Haint It Lovely? Using Haint Blue on Exteriors

If you live in or have visited the deep South, you may have noticed a popular color on historic houses called Haint Blue.

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You’ll will find these blue and green tints on windowsills, mullions, shutters, doors, and/or porch ceilings of many historic homes.

 via Pinterest

 

Haint Blue was first used on the simple shacks of African slaves (Gullah) to ward off evil spirits. More of that history can be found on a blogsite called Curious Expeditions.

haint blue

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Superstitious or not (I am NOT), Haint Blue is a gorgeous accent to any exterior and can even keep birds and insects from nesting in the eaves of your porch.  It is believed that they confuse it with the sky, so they seldom attempt to nest there.

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As you are seeing, Haint Blue isn’t one specific color.  It’s definitely a blue-green or a green-blue, but can be light or dark.

haint blue

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These blues look great with a gray roof.  You might want to try some options from Benjamin Moore, including Wythe Blue HC-143,  Kensington Green 710, Calypso Blue 727, or Varsity Blues 756.

 via Pinterest

 

Haint it lovely?

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Katie
8 years ago

I have been wanting to paint the ceiling of my screened in porch a green/blue for sometime now. I will have to go to Benjamin Moore now and look at these colors! Thank You…XoXo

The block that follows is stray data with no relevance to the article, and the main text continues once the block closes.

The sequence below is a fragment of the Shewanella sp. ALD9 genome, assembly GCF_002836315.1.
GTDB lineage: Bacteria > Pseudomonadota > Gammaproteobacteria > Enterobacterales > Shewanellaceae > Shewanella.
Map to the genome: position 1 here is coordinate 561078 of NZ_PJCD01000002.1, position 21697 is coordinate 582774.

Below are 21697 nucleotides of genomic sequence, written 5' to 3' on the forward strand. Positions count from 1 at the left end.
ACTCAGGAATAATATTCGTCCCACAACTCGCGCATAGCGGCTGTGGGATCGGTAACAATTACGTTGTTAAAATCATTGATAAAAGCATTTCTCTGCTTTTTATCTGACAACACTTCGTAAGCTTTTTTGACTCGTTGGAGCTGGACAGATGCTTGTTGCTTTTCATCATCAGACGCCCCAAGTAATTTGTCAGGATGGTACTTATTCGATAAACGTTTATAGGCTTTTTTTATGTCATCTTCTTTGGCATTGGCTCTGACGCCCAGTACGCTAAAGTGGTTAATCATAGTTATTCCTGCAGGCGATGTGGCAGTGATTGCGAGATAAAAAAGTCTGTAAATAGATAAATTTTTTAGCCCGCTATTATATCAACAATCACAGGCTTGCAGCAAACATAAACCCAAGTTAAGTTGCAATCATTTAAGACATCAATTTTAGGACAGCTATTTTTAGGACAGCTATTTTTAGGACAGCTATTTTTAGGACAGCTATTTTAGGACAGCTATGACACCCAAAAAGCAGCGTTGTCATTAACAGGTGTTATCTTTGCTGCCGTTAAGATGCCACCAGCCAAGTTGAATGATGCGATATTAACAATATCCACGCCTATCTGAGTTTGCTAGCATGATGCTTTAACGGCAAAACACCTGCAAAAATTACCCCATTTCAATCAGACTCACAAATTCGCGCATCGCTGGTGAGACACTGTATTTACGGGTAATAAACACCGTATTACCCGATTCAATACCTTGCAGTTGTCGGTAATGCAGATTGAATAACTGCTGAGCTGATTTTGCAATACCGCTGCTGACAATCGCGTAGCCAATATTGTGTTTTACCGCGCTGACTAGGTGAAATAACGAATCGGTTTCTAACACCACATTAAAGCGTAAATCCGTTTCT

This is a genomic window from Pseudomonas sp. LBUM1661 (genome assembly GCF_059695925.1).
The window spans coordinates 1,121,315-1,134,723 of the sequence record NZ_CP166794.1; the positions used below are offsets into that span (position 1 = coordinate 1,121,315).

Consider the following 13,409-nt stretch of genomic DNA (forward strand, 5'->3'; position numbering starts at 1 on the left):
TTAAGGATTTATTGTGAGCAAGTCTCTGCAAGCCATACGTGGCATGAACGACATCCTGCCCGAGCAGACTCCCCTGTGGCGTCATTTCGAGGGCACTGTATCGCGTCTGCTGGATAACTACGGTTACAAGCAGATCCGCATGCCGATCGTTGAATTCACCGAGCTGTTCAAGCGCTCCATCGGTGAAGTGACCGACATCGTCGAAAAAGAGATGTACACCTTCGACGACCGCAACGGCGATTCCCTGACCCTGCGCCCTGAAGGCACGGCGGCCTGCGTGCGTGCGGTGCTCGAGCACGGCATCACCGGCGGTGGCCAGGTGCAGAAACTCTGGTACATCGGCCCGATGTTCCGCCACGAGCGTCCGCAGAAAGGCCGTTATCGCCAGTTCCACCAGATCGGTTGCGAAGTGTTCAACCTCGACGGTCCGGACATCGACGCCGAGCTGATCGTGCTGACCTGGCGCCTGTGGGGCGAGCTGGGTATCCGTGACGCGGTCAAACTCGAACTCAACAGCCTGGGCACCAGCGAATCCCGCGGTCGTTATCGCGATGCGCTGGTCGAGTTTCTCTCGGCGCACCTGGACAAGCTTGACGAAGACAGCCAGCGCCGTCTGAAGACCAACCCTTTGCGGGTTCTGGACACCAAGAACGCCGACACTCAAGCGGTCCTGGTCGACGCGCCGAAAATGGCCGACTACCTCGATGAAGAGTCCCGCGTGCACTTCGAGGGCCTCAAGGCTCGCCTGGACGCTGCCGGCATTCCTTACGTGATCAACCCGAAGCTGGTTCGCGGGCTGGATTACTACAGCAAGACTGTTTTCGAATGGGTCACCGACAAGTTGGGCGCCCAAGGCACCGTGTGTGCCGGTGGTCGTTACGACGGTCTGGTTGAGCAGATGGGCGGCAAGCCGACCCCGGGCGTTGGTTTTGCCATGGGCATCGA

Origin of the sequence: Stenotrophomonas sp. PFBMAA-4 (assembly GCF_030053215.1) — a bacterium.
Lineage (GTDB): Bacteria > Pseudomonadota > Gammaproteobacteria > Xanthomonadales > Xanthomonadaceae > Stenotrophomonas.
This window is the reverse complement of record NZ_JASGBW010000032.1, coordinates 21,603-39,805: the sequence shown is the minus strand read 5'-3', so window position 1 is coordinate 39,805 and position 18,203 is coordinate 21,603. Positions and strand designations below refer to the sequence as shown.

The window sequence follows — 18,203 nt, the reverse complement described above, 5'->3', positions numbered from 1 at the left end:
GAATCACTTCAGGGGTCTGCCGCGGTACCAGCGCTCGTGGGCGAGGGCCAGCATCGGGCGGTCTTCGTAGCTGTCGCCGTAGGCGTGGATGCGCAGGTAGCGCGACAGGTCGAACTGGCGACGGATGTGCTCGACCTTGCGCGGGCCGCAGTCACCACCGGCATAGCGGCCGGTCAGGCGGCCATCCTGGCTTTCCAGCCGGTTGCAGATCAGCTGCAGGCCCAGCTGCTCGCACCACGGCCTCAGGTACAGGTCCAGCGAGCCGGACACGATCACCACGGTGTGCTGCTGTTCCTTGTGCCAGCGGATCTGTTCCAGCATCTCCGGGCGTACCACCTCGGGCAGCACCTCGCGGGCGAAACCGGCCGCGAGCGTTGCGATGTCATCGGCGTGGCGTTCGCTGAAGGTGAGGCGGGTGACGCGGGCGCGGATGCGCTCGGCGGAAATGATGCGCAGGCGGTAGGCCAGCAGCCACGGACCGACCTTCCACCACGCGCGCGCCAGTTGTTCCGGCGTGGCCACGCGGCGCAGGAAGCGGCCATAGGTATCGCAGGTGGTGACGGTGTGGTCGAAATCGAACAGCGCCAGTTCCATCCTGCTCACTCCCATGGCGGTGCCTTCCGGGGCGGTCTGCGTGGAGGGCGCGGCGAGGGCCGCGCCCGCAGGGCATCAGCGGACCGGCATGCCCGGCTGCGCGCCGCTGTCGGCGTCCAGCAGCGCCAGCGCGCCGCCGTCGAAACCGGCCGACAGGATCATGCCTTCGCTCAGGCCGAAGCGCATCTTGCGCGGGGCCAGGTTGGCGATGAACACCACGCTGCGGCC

Eva
Eva
8 years ago

Live in a 100+ year old Victorian that is painted two shades of grey. Was going to look for a turquoise to use as an accent color TODAY! Thanks for this post! Total perfection!!!

Maria @ All Things Luxurious

Very lovely! My husband and I visited the South and saw this trend — always wondered where it came from! Thanks for sharing!

Lisa
Lisa
8 years ago

I love the more vibrant Haint blues. It reminds me a bit of being in Scandinavia.

Sheila Zeller
8 years ago

Great insight. I love the colour(s) – it feels so cheerful and quaint to me…

Linda
Linda
8 years ago

One of my favorite exterior colors, although in the North East not a lot of homeowners use this beautiful color.

Jennifer Nicole Lopez
Jennifer Nicole Lopez
8 years ago

Very Pretty! Thanks for sharing about the history. 🙂

ann
ann
8 years ago

so much honey oak trim in my town. it was good to see some of these clean colors can work with stained trim. I prefer a white trim but you can’t always get people to go that far with their painting. Any suggestions for what colors or undertones work best with stained trim, especially honey oak??

ann
ann
8 years ago

oops last comment I was referring to the “are you living in color post”

Carol Standil
8 years ago

Oh, Kristie — Haint blue is lovely to look at and fun to say — and this post certainly fuels my almost unhealthy obsession with blue porch ceilings!

🙂
C

Danijela
8 years ago

Hi Kristie,
I start working on new blog so I didn’t have the time to visit. I see that The Decorologist is still amazing. 🙂
As for this post, I like this blue. It combines perfectly with every color and style, why I really like it.
Have a nice week.

Mary Steele Lawler
7 years ago

Beautiful post. Fantastic pictures and great color references as always. Left me hungry for more of Kristie’s concise, ever-so-lovely posts.

Painting my porch ceilings BM Iced Green 673. It is a greyed blue-green, one shade lighter than Heavenly Blue. It is rather light, but will be under a very large porch and I didn’t want it to fight with the field color.

Kathy
Kathy
5 years ago

I wonder if there is a French or Spanish influence as well. These colors are very traditional for stone and natural stucco buildings all over Europe. They are so versatile and look terrific on a variety of structures.

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